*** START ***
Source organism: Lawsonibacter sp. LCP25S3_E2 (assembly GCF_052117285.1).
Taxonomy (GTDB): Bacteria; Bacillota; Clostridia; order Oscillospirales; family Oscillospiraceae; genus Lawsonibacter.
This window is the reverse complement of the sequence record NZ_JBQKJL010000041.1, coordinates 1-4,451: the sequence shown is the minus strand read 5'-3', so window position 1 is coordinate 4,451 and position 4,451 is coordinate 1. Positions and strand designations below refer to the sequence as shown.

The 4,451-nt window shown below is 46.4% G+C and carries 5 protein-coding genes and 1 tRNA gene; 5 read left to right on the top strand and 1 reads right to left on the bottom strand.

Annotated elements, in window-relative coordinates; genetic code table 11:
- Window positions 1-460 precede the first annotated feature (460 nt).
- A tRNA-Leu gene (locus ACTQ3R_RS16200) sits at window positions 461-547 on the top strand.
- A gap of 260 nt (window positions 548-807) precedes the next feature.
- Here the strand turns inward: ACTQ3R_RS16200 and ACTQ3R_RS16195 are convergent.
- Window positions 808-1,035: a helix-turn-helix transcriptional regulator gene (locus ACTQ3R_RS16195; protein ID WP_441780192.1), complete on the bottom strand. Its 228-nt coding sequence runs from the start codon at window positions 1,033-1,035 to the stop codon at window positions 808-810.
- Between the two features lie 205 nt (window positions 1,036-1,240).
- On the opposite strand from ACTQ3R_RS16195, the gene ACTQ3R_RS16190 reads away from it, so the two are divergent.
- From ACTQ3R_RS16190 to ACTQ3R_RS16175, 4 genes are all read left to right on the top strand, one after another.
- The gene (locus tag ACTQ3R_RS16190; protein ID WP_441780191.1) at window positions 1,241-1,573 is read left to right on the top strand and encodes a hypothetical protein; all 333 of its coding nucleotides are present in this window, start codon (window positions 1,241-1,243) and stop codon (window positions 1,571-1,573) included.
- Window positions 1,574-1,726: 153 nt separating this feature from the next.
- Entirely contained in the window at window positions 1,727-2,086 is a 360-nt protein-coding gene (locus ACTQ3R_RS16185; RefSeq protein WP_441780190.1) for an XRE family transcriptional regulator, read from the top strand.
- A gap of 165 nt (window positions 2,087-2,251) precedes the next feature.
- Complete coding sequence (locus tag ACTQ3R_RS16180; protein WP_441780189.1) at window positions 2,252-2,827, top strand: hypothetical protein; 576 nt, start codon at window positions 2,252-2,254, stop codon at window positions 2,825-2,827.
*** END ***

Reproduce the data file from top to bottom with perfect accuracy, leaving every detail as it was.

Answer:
Source organism: Lawsonibacter sp. LCP25S3_E2 (assembly GCF_052117285.1).
Taxonomy (GTDB): Bacteria; Bacillota; Clostridia; order Oscillospirales; family Oscillospiraceae; genus Lawsonibacter.
This window is the reverse complement of the sequence record NZ_JBQKJL010000041.1, coordinates 1-4,451: the sequence shown is the minus strand read 5'-3', so window position 1 is coordinate 4,451 and position 4,451 is coordinate 1. Positions and strand designations below refer to the sequence as shown.

The 4,451-nt window shown below is 46.4% G+C and carries 5 protein-coding genes and 1 tRNA gene; 5 read left to right on the top strand and 1 reads right to left on the bottom strand.

Annotated elements, in window-relative coordinates; genetic code table 11:
- Window positions 1-460 precede the first annotated feature (460 nt).
- A tRNA-Leu gene (locus ACTQ3R_RS16200) sits at window positions 461-547 on the top strand.
- A gap of 260 nt (window positions 548-807) precedes the next feature.
- Here the strand turns inward: ACTQ3R_RS16200 and ACTQ3R_RS16195 are convergent.
- Window positions 808-1,035: a helix-turn-helix transcriptional regulator gene (locus ACTQ3R_RS16195; protein ID WP_441780192.1), complete on the bottom strand. Its 228-nt coding sequence runs from the start codon at window positions 1,033-1,035 to the stop codon at window positions 808-810.
- Between the two features lie 205 nt (window positions 1,036-1,240).
- On the opposite strand from ACTQ3R_RS16195, the gene ACTQ3R_RS16190 reads away from it, so the two are divergent.
- From ACTQ3R_RS16190 to ACTQ3R_RS16175, 4 genes are all read left to right on the top strand, one after another.
- The gene (locus tag ACTQ3R_RS16190; protein ID WP_441780191.1) at window positions 1,241-1,573 is read left to right on the top strand and encodes a hypothetical protein; all 333 of its coding nucleotides are present in this window, start codon (window positions 1,241-1,243) and stop codon (window positions 1,571-1,573) included.
- Window positions 1,574-1,726: 153 nt separating this feature from the next.
- Entirely contained in the window at window positions 1,727-2,086 is a 360-nt protein-coding gene (locus ACTQ3R_RS16185; RefSeq protein WP_441780190.1) for an XRE family transcriptional regulator, read from the top strand.
- A gap of 165 nt (window positions 2,087-2,251) precedes the next feature.
- Complete coding sequence (locus tag ACTQ3R_RS16180; protein WP_441780189.1) at window positions 2,252-2,827, top strand: hypothetical protein; 576 nt, start codon at window positions 2,252-2,254, stop codon at window positions 2,825-2,827.